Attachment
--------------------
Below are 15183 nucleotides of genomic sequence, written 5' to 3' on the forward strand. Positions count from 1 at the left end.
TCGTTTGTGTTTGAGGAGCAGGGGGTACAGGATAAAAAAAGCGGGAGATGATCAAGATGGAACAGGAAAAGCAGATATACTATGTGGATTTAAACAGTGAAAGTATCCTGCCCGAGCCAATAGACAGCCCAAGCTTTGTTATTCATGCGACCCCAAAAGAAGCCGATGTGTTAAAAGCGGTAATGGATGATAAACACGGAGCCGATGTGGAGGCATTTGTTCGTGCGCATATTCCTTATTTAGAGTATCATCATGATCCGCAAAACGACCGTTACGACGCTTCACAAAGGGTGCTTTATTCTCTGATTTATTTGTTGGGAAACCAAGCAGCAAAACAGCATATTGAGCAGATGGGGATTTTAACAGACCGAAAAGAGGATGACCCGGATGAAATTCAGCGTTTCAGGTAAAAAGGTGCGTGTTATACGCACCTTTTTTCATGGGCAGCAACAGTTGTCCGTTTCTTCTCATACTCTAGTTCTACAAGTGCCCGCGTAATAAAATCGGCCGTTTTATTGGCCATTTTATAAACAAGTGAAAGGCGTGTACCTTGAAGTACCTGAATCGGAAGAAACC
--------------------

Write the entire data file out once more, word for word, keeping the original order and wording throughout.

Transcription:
Below are 15183 nucleotides of genomic sequence, written 5' to 3' on the forward strand. Positions count from 1 at the left end.
TCGTTTGTGTTTGAGGAGCAGGGGGTACAGGATAAAAAAAGCGGGAGATGATCAAGATGGAACAGGAAAAGCAGATATACTATGTGGATTTAAACAGTGAAAGTATCCTGCCCGAGCCAATAGACAGCCCAAGCTTTGTTATTCATGCGACCCCAAAAGAAGCCGATGTGTTAAAAGCGGTAATGGATGATAAACACGGAGCCGATGTGGAGGCATTTGTTCGTGCGCATATTCCTTATTTAGAGTATCATCATGATCCGCAAAACGACCGTTACGACGCTTCACAAAGGGTGCTTTATTCTCTGATTTATTTGTTGGGAAACCAAGCAGCAAAACAGCATATTGAGCAGATGGGGATTTTAACAGACCGAAAAGAGGATGACCCGGATGAAATTCAGCGTTTCAGGTAAAAAGGTGCGTGTTATACGCACCTTTTTTCATGGGCAGCAACAGTTGTCCGTTTCTTCTCATACTCTAGTTCTACAAGTGCCCGCGTAATAAAATCGGCCGTTTTATTGGCCATTTTATAAACAAGTGAAAGGCGTGTACCTTGAAGTACCTGAATCGGAAGAAACC